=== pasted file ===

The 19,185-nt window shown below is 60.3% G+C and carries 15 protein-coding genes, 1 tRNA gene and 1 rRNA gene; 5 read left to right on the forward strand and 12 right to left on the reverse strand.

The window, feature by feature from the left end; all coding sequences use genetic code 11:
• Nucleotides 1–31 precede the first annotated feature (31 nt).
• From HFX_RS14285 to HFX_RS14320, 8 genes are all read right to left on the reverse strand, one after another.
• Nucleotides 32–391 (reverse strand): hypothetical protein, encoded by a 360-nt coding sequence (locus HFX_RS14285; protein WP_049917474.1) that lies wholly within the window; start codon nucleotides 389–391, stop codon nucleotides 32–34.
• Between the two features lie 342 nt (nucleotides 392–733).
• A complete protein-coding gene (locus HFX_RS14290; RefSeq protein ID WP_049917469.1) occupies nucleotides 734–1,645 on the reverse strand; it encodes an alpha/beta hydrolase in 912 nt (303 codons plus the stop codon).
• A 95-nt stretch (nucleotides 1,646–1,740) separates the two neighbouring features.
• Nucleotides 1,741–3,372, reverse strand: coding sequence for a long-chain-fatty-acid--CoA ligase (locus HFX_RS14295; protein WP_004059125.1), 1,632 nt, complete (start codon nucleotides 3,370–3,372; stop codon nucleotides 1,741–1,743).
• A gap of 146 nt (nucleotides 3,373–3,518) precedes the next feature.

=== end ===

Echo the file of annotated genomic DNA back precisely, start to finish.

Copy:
The 19,185-nt window shown below is 60.3% G+C and carries 15 protein-coding genes, 1 tRNA gene and 1 rRNA gene; 5 read left to right on the forward strand and 12 right to left on the reverse strand.

The window, feature by feature from the left end; all coding sequences use genetic code 11:
• Nucleotides 1–31 precede the first annotated feature (31 nt).
• From HFX_RS14285 to HFX_RS14320, 8 genes are all read right to left on the reverse strand, one after another.
• Nucleotides 32–391 (reverse strand): hypothetical protein, encoded by a 360-nt coding sequence (locus HFX_RS14285; protein WP_049917474.1) that lies wholly within the window; start codon nucleotides 389–391, stop codon nucleotides 32–34.
• Between the two features lie 342 nt (nucleotides 392–733).
• A complete protein-coding gene (locus HFX_RS14290; RefSeq protein ID WP_049917469.1) occupies nucleotides 734–1,645 on the reverse strand; it encodes an alpha/beta hydrolase in 912 nt (303 codons plus the stop codon).
• A 95-nt stretch (nucleotides 1,646–1,740) separates the two neighbouring features.
• Nucleotides 1,741–3,372, reverse strand: coding sequence for a long-chain-fatty-acid--CoA ligase (locus HFX_RS14295; protein WP_004059125.1), 1,632 nt, complete (start codon nucleotides 3,370–3,372; stop codon nucleotides 1,741–1,743).
• A gap of 146 nt (nucleotides 3,373–3,518) precedes the next feature.